US researchers pursue metal Additive Manufacturing for the nuclear industry
July 11, 2018
A team of researchers at the University of Pittsburgh’s Swanson School of Engineering, Pennsylvania, USA, has been granted $1 million by the U.S. Department of Energy (DoE) Office of Nuclear Energy’s Nuclear Energy Enabling Technologies (NEET) programme to pursue the development of cost-effective metal Additive Manufacturing processes for the production of nuclear plant components. Because the removal of support structures from metal AM parts can be an expensive step in the process, the technology has to date struggled to find application in the nuclear industry, which relies on cost-effective manufacturing of complex components.
The research team will be led by project director Albert To, Associate Professor of Mechanical Engineering and Materials Science (MEMS) at the Swanson School. Co-investigators include Wei Xiong, Assistant Professor of MEMS at the University of Pittsburgh, and Owen Hildreth, Assistant Professor of Mechanical Engineering at the Colorado School of Mines. Corporate collaborators in Pittsburgh include Curtiss-Wright Corporation and Jason Goldsmith at Kennametal Inc.
The team stated that the primary goal of its research will be to develop dissolvable supports, more effective topology optimisation and improved part microstructure. If successful, this has the potential to enable the production of complex nuclear components at lower cost, with minimal distortion and greater structural integrity.
“Many gaps still remain in the scientific understanding of Additive Manufacturing, most especially the optimisation of the assembly process while reducing build failure and cost,” explained To and Xiong. “Removing internal support structures in complex additively manufactured components via post-machining is costly and sometimes impossible. By integrating dissolvable supports, topology optimisation, microstructure design, we have an opportunity to drastically reduce post-processing costs for AM components, while ensuring manufacturability of designs with complex internal features like those needed in the nuclear industry.”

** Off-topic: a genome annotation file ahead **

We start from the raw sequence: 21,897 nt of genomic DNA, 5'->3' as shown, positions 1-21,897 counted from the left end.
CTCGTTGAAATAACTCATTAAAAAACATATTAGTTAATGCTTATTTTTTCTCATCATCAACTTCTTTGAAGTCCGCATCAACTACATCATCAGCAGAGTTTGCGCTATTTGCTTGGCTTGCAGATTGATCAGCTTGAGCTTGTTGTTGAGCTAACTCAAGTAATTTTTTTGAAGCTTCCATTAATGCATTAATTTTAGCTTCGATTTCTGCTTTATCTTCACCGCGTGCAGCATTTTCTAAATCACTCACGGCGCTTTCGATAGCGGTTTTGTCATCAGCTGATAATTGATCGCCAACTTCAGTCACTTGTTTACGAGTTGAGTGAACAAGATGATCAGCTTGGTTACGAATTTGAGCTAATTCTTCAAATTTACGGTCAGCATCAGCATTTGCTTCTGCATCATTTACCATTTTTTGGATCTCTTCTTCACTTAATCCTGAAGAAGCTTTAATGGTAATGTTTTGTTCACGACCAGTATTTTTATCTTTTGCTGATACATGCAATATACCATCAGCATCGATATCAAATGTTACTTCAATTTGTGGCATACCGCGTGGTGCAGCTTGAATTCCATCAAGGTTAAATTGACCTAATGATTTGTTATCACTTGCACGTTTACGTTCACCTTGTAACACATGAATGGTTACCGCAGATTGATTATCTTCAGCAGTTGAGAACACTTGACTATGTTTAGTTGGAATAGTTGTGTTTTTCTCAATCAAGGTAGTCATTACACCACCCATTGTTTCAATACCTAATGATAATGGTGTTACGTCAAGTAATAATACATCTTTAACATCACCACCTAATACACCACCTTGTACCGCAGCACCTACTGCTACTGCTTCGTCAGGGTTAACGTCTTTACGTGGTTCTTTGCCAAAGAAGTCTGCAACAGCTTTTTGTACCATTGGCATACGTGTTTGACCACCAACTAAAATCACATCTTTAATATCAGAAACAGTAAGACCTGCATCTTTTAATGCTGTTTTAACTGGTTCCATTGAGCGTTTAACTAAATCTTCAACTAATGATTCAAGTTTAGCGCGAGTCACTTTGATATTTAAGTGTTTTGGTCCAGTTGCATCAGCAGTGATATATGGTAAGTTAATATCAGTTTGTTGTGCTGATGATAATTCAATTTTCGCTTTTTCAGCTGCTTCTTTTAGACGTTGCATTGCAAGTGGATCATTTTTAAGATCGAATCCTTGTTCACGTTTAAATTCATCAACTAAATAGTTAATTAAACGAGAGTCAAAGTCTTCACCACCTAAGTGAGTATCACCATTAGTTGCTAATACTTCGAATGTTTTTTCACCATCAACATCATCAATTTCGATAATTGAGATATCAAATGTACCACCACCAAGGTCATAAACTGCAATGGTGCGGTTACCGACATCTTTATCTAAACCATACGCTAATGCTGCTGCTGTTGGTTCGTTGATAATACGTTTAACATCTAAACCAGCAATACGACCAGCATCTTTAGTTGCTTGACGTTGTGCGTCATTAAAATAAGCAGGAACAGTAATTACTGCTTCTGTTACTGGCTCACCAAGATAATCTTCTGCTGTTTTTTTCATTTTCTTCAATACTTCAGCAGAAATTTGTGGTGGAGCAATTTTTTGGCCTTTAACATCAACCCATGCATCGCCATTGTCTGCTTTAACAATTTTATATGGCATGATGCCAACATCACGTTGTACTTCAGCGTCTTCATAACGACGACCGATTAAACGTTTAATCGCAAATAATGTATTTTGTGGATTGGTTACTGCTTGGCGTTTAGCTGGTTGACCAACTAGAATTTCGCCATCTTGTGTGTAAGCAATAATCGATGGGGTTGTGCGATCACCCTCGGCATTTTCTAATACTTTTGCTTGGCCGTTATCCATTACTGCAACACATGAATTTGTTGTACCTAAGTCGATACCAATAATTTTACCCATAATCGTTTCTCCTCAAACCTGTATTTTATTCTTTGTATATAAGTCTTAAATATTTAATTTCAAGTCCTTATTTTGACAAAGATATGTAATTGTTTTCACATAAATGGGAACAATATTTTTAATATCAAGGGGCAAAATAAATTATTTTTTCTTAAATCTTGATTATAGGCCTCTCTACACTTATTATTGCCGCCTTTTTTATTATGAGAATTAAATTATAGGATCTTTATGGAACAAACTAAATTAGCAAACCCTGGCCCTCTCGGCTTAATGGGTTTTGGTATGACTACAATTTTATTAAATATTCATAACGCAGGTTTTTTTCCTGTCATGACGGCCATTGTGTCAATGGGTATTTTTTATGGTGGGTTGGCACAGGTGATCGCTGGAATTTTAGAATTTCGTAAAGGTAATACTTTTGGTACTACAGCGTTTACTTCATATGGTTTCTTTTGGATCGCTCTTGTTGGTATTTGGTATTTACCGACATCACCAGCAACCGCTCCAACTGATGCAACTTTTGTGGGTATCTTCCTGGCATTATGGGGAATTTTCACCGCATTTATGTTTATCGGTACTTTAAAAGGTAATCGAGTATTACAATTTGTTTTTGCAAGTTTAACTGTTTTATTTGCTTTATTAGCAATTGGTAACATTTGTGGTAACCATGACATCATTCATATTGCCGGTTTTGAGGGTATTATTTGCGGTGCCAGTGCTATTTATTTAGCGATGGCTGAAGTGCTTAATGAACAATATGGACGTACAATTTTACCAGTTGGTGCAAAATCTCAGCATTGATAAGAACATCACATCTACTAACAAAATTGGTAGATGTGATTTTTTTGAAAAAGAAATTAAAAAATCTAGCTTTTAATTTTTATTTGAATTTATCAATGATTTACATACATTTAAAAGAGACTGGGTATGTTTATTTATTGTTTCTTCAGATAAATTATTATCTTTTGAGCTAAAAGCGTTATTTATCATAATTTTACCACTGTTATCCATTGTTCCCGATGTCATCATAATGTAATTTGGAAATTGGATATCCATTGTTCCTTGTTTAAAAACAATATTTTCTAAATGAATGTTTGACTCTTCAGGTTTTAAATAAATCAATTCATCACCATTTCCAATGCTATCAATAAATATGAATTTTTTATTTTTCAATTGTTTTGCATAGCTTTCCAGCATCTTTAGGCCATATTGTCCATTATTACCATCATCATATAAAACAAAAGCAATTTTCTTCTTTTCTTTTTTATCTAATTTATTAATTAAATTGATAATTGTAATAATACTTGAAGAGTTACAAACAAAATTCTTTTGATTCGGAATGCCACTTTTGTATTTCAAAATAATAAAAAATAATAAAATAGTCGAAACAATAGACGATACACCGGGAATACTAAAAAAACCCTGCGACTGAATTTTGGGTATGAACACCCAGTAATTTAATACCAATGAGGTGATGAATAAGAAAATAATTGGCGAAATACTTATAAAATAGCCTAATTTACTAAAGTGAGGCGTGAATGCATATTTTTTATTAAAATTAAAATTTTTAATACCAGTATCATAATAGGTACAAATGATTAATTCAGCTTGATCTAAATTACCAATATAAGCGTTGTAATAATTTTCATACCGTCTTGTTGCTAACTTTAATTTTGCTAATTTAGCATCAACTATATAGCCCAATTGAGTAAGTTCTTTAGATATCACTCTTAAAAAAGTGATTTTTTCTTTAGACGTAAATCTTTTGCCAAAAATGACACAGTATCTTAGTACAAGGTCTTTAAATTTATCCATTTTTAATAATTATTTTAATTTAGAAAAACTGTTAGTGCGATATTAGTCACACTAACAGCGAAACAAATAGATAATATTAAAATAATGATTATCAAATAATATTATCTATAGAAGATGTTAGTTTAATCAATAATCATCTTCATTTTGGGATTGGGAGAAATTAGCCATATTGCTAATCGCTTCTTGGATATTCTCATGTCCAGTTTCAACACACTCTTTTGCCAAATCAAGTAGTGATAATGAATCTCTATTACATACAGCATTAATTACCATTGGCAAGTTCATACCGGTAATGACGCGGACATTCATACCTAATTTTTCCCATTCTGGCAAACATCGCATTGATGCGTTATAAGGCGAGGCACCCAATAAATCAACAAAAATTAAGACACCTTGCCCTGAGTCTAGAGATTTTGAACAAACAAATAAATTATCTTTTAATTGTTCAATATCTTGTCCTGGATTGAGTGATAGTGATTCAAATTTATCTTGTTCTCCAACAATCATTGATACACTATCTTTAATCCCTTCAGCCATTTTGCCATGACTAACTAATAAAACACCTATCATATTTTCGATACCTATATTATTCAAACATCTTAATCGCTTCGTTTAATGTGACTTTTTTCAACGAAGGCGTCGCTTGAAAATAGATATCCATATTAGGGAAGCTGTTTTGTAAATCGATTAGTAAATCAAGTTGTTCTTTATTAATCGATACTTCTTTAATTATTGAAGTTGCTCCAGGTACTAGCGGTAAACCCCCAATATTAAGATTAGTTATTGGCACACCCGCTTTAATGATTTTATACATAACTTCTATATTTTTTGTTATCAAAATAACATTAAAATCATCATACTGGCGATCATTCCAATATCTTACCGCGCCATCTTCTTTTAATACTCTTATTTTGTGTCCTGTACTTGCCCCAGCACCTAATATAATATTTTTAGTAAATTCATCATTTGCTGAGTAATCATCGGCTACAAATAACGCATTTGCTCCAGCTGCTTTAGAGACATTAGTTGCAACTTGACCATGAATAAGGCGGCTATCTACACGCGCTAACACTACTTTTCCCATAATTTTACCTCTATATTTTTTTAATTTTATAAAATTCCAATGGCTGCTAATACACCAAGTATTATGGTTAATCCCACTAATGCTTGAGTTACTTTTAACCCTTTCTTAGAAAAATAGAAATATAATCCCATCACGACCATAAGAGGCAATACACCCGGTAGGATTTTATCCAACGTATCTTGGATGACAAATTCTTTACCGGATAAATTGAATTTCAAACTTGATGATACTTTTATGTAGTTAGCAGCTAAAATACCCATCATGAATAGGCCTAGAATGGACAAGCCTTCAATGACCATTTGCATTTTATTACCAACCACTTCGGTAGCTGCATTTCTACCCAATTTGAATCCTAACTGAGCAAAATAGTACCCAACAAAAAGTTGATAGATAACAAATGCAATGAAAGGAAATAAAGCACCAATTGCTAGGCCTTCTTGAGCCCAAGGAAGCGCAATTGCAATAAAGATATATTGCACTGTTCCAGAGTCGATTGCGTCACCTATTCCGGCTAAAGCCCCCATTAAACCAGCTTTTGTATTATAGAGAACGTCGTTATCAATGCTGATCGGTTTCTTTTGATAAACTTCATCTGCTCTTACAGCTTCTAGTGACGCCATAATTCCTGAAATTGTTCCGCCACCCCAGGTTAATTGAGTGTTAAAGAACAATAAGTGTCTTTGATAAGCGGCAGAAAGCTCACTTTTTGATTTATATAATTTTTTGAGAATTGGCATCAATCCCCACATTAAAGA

According to Hildreth, post-processing accounts for 30–70% of the cost of making metal AM parts, with support removal accounting for the majority of those costs. “Our dissolvable support technology enables consolidation of the many manufacturing steps currently required for complex nuclear components into one AM assembly. This will reduce manufacturing costs by 20% and improve manufacturing schedules by at least six months,” he stated, adding that, “this work will help bring dissolvable supports to not just nuclear applications, but to the broader metal AM community so that costs can be significantly reduced. Metal AM is projected to be a $21.2 billion industry in five years, and these batch-processable dissolvable supports could save the industry $10 billion while also expanding design freedom and reducing post-processing machining.”
The award granted to the Pittsburgh research team is one of five NEET Crosscutting Technologies projects set to be led by DoE national laboratories, industry and universities in the US to conduct research to address crosscutting nuclear energy challenges. These linked projects aim to develop advanced sensors and instrumentation, advanced manufacturing methods and materials for multiple nuclear reactor plant and fuel applications.
Ed McGinnis, the DoE’s Principal Deputy Assistant Secretary for Nuclear Energy, commented, “Because nuclear energy is such a vital part of our nation’s energy portfolio, these investments are necessary to ensuring that future generations of Americans will continue to benefit from safe, clean, reliable and resilient nuclear energy. Our commitment to providing researchers with access to the fundamental infrastructure and capabilities needed to develop advanced nuclear technologies is critical.”